Member of The Internet Defense League Two-Way Monologues

(Source: cool-cladder, via sangbleu)

nprfreshair:

Originally Jesse Pinkman was supposed to be killed off Breaking Bad during the show’s first season. Aaron Paul says he didn’t learn that until series creator Vince Gilligan called him over one day during lunch.
"He goes, ‘Originally Jesse was supposed to die at the end of this season,’ … and instantly my heart dropped and slowed down a bit," Paul says. "And he said, ‘We don’t think we’re going to do that anymore.’ "
Gilligan told Paul that he loved the chemistry between Walt and Jesse.
"He decided to change the whole dynamic of their relationship and really the whole dynamic of the show," says Paul. "But the entire second season, the entire third season, I thought that Jesse could be a goner at any moment because there’s many things that this character could screw up on, and he could definitely meet his deathbed at any moment."
Other cast members, including Bryan Cranston, would joke around on set with Paul about his character’s potential demise.
"Bryan would come up and give me a hug and say, ‘I’m not going to say anything but it was such a pleasure working with you. It’s been an amazing past year-and-a-half, and you have a huge career ahead of you,’ " he says. "They would always joke around about it. They’ve kind of slowed down about it, but who knows — this kid could die at any second."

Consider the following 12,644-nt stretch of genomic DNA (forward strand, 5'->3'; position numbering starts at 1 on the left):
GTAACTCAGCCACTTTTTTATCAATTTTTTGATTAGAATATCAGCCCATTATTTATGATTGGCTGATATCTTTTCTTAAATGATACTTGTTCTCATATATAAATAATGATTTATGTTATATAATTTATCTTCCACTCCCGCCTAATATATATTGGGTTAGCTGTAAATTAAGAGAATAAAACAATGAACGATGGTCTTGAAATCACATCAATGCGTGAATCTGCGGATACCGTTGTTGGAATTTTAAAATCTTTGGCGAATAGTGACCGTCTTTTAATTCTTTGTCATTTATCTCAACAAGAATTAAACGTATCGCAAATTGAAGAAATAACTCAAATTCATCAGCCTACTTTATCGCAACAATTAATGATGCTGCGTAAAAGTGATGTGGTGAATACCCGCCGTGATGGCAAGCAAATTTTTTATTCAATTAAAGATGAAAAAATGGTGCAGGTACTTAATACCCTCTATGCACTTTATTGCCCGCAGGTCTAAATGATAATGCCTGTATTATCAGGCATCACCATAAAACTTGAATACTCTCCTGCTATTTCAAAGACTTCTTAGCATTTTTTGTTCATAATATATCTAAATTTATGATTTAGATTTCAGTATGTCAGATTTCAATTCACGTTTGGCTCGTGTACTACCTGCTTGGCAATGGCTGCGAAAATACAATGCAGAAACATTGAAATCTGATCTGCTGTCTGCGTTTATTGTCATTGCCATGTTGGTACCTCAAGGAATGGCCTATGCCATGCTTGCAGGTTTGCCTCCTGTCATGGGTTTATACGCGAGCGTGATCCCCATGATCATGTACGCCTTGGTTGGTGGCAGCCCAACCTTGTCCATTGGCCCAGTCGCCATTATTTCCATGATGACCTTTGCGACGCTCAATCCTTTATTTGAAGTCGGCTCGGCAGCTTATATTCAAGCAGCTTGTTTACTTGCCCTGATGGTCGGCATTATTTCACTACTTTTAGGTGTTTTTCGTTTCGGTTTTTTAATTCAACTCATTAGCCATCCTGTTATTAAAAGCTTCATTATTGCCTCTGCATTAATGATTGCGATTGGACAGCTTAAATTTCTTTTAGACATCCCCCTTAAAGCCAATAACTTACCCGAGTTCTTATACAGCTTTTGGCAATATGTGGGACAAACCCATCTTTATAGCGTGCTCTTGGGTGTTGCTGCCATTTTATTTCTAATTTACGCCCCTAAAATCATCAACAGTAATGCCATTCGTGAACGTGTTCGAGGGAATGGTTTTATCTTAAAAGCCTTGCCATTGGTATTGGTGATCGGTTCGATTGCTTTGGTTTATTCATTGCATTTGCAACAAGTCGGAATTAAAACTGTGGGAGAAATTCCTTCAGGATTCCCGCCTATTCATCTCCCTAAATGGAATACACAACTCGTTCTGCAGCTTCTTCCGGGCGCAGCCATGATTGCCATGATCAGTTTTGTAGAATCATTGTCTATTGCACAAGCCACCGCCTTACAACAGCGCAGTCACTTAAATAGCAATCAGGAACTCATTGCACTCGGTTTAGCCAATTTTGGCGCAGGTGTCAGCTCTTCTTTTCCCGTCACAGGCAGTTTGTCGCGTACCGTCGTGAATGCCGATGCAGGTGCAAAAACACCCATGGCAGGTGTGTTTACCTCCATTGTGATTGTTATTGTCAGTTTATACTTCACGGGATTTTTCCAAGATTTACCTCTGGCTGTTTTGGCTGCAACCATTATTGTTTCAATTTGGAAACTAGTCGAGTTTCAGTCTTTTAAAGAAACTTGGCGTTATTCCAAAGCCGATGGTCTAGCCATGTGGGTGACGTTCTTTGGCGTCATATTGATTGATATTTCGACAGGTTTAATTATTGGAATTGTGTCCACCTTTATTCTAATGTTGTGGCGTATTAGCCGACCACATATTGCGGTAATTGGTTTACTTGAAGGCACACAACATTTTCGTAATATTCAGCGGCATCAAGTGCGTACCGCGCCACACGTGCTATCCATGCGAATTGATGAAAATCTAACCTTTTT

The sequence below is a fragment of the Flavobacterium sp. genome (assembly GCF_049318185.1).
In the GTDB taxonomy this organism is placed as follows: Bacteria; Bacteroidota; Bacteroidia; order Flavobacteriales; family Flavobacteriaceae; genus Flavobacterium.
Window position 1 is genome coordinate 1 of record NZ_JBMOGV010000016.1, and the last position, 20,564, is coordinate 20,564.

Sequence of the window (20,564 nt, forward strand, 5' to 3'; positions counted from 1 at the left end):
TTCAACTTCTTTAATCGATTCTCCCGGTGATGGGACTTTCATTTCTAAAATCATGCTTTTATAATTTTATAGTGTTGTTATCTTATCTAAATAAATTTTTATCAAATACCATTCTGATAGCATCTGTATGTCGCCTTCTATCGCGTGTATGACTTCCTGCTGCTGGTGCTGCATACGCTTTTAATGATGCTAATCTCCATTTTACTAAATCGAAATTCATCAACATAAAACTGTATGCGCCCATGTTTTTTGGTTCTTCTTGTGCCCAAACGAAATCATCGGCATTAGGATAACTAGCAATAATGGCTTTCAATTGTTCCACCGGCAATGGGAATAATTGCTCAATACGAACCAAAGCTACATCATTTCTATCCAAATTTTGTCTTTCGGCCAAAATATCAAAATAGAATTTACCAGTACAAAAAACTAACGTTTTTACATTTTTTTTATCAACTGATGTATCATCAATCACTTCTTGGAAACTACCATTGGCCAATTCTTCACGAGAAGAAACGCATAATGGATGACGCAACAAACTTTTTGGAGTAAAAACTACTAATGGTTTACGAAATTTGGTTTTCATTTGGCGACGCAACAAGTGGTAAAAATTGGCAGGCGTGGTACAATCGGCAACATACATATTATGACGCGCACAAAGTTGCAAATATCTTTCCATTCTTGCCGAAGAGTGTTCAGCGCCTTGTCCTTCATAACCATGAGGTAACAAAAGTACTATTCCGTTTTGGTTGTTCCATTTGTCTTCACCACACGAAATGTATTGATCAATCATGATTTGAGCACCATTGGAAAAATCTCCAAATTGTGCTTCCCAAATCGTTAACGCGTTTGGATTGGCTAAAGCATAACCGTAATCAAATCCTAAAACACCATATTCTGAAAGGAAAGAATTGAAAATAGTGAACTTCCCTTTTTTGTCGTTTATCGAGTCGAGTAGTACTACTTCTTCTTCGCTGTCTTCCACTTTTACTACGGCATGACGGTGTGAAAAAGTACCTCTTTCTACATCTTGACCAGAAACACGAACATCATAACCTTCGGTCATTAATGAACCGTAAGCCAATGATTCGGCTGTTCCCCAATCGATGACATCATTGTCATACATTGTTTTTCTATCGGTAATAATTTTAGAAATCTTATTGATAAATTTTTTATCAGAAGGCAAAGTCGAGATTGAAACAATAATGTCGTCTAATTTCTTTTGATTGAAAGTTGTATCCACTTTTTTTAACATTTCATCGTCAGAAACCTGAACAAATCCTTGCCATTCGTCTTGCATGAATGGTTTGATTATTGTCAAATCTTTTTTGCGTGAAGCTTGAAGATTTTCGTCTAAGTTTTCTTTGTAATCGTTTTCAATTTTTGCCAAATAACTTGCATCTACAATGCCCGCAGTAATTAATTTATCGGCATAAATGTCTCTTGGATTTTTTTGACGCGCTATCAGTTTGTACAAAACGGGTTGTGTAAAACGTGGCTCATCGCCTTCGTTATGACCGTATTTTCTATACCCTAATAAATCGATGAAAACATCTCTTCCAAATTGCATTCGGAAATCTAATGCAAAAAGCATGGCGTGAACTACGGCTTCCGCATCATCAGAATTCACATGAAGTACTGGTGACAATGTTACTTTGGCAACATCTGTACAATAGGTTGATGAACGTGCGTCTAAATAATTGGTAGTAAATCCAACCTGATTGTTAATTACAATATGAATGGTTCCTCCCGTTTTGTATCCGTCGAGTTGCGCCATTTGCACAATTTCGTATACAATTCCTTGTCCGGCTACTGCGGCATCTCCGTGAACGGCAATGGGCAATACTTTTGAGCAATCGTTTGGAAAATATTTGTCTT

Hear the interview with Aaron Paul 

nprfreshair:

Originally Jesse Pinkman was supposed to be killed off Breaking Bad during the show’s first season. Aaron Paul says he didn’t learn that until series creator Vince Gilligan called him over one day during lunch.

"He goes, ‘Originally Jesse was supposed to die at the end of this season,’ … and instantly my heart dropped and slowed down a bit," Paul says. "And he said, ‘We don’t think we’re going to do that anymore.’ "

Gilligan told Paul that he loved the chemistry between Walt and Jesse.

"He decided to change the whole dynamic of their relationship and really the whole dynamic of the show," says Paul. "But the entire second season, the entire third season, I thought that Jesse could be a goner at any moment because there’s many things that this character could screw up on, and he could definitely meet his deathbed at any moment."

Other cast members, including Bryan Cranston, would joke around on set with Paul about his character’s potential demise.

"Bryan would come up and give me a hug and say, ‘I’m not going to say anything but it was such a pleasure working with you. It’s been an amazing past year-and-a-half, and you have a huge career ahead of you,’ " he says. "They would always joke around about it. They’ve kind of slowed down about it, but who knows — this kid could die at any second."

Hear the interview with Aaron Paul 

(Source: hiimzuzalove, via homofuck)

I’m Not There (2007) dir.Todd Haynes

(Source: alsk00, via alsk00)

clarabeau: